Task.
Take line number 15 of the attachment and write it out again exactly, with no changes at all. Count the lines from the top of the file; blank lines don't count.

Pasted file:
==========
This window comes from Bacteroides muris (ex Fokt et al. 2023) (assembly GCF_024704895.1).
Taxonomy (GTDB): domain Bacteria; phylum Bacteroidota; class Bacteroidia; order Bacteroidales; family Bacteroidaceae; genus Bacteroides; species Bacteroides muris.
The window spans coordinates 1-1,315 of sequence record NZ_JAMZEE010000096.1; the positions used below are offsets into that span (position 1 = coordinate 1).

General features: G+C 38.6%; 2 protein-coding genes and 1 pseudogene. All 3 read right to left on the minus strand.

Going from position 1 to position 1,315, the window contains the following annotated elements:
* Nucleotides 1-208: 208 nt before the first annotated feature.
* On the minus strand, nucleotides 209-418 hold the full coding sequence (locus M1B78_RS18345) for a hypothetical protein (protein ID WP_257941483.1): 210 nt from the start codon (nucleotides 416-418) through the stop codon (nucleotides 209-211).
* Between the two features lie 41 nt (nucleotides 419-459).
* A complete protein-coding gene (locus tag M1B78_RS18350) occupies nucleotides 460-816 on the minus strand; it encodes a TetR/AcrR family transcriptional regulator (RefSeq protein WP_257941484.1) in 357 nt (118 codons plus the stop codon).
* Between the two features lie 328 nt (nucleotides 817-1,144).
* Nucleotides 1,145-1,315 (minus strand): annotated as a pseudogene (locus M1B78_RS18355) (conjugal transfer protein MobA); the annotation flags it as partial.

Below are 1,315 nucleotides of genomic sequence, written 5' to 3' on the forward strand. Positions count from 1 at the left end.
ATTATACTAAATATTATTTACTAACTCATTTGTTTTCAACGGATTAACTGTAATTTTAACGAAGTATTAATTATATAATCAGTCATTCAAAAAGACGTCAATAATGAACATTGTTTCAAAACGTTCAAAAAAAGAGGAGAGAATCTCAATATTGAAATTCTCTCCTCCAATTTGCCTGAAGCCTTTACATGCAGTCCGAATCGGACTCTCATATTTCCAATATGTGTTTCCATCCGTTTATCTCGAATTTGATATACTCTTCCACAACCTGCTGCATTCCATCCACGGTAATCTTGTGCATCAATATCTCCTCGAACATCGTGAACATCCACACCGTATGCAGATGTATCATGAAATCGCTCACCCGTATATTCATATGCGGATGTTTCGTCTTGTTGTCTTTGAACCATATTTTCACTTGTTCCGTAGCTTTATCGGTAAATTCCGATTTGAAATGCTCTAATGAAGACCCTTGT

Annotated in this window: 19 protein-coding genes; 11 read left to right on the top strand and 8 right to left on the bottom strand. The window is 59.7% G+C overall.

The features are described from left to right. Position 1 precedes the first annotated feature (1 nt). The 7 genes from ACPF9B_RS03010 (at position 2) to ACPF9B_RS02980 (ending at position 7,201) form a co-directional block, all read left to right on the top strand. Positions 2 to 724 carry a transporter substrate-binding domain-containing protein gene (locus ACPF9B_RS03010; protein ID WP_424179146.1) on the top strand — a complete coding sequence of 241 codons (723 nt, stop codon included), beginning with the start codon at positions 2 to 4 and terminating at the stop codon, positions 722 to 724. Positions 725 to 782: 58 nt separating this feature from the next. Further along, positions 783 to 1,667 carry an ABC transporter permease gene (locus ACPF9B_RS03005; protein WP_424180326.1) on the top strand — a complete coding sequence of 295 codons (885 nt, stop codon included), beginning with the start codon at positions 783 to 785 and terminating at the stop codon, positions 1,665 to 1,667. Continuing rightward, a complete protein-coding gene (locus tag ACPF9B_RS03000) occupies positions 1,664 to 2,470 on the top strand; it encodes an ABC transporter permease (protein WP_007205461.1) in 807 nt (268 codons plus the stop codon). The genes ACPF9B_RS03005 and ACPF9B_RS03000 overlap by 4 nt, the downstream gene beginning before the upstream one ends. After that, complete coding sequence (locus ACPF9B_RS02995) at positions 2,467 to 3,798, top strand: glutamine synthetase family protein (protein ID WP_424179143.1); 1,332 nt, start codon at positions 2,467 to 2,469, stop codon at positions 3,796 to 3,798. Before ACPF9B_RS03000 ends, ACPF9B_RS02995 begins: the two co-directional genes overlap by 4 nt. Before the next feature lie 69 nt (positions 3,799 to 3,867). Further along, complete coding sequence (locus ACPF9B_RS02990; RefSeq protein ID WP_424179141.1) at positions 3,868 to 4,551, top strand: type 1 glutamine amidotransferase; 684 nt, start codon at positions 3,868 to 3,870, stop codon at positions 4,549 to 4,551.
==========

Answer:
The features are described from left to right. Position 1 precedes the first annotated feature (1 nt). The 7 genes from ACPF9B_RS03010 (at position 2) to ACPF9B_RS02980 (ending at position 7,201) form a co-directional block, all read left to right on the top strand. Positions 2 to 724 carry a transporter substrate-binding domain-containing protein gene (locus ACPF9B_RS03010; protein ID WP_424179146.1) on the top strand — a complete coding sequence of 241 codons (723 nt, stop codon included), beginning with the start codon at positions 2 to 4 and terminating at the stop codon, positions 722 to 724. Positions 725 to 782: 58 nt separating this feature from the next. Further along, positions 783 to 1,667 carry an ABC transporter permease gene (locus ACPF9B_RS03005; protein WP_424180326.1) on the top strand — a complete coding sequence of 295 codons (885 nt, stop codon included), beginning with the start codon at positions 783 to 785 and terminating at the stop codon, positions 1,665 to 1,667. Continuing rightward, a complete protein-coding gene (locus tag ACPF9B_RS03000) occupies positions 1,664 to 2,470 on the top strand; it encodes an ABC transporter permease (protein WP_007205461.1) in 807 nt (268 codons plus the stop codon). The genes ACPF9B_RS03005 and ACPF9B_RS03000 overlap by 4 nt, the downstream gene beginning before the upstream one ends. After that, complete coding sequence (locus ACPF9B_RS02995) at positions 2,467 to 3,798, top strand: glutamine synthetase family protein (protein ID WP_424179143.1); 1,332 nt, start codon at positions 2,467 to 2,469, stop codon at positions 3,796 to 3,798. Before ACPF9B_RS03000 ends, ACPF9B_RS02995 begins: the two co-directional genes overlap by 4 nt. Before the next feature lie 69 nt (positions 3,799 to 3,867). Further along, complete coding sequence (locus ACPF9B_RS02990; RefSeq protein ID WP_424179141.1) at positions 3,868 to 4,551, top strand: type 1 glutamine amidotransferase; 684 nt, start codon at positions 3,868 to 3,870, stop codon at positions 4,549 to 4,551.